Though post-World War II social scientists like Theodor Adorno suspected authoritarians’ views made them feel secure, only in recent years have experts more precisely spelled out the mental benefits.
In a survey of about 250 Canadian college students, Acadia University psychologist Cara MacInnis found that those who scored higher on measures of authoritarianism also enjoyed better subjective well-being, which reflects daily happiness and overall life satisfaction. Likewise, when University of North Carolina psychologist Jake Womick surveyed over 2,000 people about their beliefs and outlook, more-authoritarian respondents reported feeling that their lives were more meaningful — a finding that holds up independent of their religious beliefs. And though some authoritarians in Womick’s studies were depressed, they retained a stronger sense of life’s meaning than non-authoritarians with similar symptoms. …
In part, people who follow strongman leaders in the Putin or Trump mold are likelier to be cheerful because they believe they’ve found a foolproof way to navigate life. Authoritarianism gives people “a sense of certainty about who they are and where they belong,” Womick says. It also tends to rush in when existing sources of meaning vaporize: Before Hitler’s rise, German churches were declining as centers of authority, much as religious communities and stable career paths are vanishing today in much of the West.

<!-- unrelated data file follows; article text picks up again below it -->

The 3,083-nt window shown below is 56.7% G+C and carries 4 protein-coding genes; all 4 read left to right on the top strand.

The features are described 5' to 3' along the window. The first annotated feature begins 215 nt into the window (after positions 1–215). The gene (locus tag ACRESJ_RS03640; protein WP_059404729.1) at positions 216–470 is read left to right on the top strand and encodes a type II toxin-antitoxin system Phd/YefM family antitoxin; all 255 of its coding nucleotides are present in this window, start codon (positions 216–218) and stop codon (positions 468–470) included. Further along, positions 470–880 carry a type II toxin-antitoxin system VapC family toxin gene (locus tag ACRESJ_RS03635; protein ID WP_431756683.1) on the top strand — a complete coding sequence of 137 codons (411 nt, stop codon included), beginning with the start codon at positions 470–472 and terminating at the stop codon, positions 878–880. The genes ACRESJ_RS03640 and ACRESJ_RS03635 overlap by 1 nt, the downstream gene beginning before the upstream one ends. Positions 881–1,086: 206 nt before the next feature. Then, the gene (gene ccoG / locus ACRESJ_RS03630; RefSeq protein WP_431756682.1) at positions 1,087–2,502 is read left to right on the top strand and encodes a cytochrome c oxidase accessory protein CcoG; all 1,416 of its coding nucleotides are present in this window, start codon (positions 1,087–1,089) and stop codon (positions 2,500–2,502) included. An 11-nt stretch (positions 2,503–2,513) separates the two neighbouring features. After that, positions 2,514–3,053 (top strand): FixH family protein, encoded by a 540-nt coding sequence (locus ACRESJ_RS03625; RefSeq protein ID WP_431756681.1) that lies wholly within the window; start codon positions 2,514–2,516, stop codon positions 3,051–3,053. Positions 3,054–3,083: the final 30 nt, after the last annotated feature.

In the face of such upheaval, it’s soothing to latch onto leaders and philosophies that tell you exactly what your mission is, what really matters — and, just as important, what (and who) doesn’t. Authoritarianism, Womick writes, “helps people answer some of life’s big questions, much like religion does: What should I do with my life? What is right and what is wrong? Who are the people I should associate with and who should I distance myself from?” …
The Curious Case of the Recovering Ruble
NY Times – Paul Krugman – April 1
Presumably this ‘defense of the ruble’ has a lot to do with Russia demanding payment for gas & oil deliveries from Russia, payment demanded in rubles.
Perhaps US withdrawals from strategic reserves will satisfy demand somewhat, but going forward, Europe would need on-going supplies from Russia, and for that they are going to need to obtain rubles. Fortunately, warmer weather is just around the corner.
Heat pumps could help ease the climate crisis — and the war in Ukraine
Boston Globe – April 4 – Bill McKibben, environmentalist
Thomas Piketty Thinks America Is Primed for Wealth Redistribution
NY Times magazine – April 1 (Interview)
“No free rides.”
But I’m telling you,
they got me by the balls..
It is an Alternative Minimum Tax for rich f*cks.
It has been around for decades. Came close a couple of times.
Flurry of New Laws Move Blue and Red States Further Apart
NY Times – April 3